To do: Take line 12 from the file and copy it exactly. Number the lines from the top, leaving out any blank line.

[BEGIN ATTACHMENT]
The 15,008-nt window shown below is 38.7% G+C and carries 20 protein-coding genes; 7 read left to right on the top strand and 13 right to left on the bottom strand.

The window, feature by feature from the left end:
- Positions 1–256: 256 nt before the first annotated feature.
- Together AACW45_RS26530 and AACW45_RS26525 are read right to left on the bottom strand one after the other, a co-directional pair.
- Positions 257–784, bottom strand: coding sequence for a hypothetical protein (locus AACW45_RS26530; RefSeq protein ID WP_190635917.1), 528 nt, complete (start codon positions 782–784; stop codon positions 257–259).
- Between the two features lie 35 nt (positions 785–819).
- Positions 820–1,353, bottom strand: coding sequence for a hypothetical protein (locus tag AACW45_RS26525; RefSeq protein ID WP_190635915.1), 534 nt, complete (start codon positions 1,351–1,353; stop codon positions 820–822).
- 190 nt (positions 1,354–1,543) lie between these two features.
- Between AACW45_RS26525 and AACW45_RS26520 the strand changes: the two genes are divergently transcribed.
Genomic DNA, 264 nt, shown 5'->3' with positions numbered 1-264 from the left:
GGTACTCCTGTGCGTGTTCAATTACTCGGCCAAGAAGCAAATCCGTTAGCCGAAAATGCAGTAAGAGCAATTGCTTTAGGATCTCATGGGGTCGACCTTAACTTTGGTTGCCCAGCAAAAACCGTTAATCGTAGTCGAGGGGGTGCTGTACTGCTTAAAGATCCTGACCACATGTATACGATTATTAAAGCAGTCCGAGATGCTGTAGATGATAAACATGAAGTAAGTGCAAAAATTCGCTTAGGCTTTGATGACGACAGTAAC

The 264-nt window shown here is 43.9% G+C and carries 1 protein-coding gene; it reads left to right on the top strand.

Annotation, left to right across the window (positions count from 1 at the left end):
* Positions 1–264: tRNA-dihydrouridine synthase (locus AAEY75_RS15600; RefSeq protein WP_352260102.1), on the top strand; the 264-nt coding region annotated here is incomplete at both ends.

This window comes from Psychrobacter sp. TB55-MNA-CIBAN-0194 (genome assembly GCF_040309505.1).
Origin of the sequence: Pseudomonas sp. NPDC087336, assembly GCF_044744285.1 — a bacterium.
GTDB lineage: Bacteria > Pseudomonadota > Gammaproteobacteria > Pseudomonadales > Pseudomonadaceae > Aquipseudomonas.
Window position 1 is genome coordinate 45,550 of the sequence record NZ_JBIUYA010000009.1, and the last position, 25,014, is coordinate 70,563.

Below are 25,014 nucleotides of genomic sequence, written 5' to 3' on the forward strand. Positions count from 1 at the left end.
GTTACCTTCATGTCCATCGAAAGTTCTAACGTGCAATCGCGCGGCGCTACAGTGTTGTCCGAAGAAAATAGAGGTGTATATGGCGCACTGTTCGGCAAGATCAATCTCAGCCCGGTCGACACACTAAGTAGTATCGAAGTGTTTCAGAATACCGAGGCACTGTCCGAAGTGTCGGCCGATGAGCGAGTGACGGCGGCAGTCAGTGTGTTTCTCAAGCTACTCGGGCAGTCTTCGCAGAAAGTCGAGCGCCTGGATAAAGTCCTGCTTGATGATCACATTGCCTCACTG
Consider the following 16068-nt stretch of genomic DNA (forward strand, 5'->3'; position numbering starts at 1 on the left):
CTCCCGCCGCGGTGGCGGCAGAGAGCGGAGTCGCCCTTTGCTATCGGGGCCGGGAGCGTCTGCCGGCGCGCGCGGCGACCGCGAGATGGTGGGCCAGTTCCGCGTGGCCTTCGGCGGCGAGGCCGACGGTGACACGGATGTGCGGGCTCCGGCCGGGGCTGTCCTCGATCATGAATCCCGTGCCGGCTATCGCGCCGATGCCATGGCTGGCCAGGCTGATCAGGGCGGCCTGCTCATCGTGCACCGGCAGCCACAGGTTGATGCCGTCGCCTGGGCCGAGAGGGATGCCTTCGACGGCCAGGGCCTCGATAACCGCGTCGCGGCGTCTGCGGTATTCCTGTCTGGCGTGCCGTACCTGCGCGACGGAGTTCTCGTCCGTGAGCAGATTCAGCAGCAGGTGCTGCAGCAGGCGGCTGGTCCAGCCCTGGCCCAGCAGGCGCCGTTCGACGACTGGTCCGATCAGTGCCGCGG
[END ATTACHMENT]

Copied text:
The 264-nt window shown here is 43.9% G+C and carries 1 protein-coding gene; it reads left to right on the top strand.